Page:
What Does Bridging Mean?
Bridging refers to a connection created between two dissimilar metals so that an electrical circuit is connected for galvanic corrosion to take place. It is mostly demonstrated by using an electrolyte in battery cells so that the different metals can obtain anodic and cathodic points.
It is used to reduce the corrosion rate of a base metal by allowing one metal—high in the galvanic series—to become an anode. The corrosion prevention is achieved by allowing one metal to have a high rate of corrosion.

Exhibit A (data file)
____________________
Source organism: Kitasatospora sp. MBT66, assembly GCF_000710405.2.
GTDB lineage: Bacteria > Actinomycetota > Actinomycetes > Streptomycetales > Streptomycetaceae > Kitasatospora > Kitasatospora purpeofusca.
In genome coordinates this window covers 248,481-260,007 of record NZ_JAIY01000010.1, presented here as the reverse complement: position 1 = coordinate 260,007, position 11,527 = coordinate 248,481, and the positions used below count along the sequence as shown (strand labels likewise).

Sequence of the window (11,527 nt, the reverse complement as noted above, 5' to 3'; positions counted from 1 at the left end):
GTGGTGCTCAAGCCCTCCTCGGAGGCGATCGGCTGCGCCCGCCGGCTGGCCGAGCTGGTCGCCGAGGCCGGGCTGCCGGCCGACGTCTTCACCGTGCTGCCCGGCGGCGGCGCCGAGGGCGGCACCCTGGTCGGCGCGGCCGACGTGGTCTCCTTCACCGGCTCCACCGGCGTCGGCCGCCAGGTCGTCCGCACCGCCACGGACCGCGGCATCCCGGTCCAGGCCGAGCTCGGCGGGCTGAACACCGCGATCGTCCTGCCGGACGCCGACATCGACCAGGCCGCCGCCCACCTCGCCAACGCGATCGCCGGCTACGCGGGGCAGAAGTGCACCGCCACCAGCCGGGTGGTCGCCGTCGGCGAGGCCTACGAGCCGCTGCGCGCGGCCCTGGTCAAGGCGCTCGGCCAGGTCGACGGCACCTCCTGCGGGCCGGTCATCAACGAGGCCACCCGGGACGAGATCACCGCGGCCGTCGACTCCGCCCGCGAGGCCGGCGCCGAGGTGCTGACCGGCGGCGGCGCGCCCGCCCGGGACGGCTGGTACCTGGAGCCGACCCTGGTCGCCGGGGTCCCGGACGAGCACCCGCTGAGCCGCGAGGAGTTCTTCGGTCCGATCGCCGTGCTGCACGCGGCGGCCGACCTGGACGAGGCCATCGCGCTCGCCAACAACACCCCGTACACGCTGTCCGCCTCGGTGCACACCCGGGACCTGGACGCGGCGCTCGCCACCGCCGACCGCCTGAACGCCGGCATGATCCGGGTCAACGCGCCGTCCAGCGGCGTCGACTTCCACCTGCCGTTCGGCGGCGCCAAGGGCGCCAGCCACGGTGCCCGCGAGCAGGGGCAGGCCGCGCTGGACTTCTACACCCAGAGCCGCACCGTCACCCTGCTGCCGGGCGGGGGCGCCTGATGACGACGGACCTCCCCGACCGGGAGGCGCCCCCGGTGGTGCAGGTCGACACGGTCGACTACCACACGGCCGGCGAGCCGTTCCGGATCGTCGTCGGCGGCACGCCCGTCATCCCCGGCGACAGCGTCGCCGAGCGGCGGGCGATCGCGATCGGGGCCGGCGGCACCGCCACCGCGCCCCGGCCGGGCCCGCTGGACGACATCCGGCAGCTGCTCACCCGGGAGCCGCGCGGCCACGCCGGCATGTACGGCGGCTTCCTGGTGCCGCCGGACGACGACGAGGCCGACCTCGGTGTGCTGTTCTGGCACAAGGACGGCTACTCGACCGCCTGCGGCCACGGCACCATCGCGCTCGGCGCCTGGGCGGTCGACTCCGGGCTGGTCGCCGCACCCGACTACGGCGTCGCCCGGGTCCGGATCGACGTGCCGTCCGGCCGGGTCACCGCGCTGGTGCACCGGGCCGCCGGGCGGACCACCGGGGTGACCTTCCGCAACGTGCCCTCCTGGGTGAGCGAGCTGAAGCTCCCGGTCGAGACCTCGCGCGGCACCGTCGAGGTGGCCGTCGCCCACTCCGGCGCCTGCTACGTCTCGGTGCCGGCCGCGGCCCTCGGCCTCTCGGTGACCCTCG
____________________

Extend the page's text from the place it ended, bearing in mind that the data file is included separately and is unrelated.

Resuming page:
Corrosionpedia Explains Bridging
In normal circumstances, the rate of individual metals exposed to seawater and conditions that lead to corrosion depends on the galvanic number of the metal. Galvanic corrosion occurs when two dissimilar metals are in contact and exposed to conditions that lead to corrosion.
In this case, reducing the rate of corrosion of one metal alloy is achieved by the introduction of a metal that is at the top of the galvanic series. By creating a short circuit between the metals, bridging creates a flow of current. Corrosion will occur on the “active” metal and the “noble” metal will remain protected.
Corrosion prevention can be added by providing a coating around the “noble” metal and in other cases using dehumidifiers if bridging is not needed in a situation where the metals in connection are important.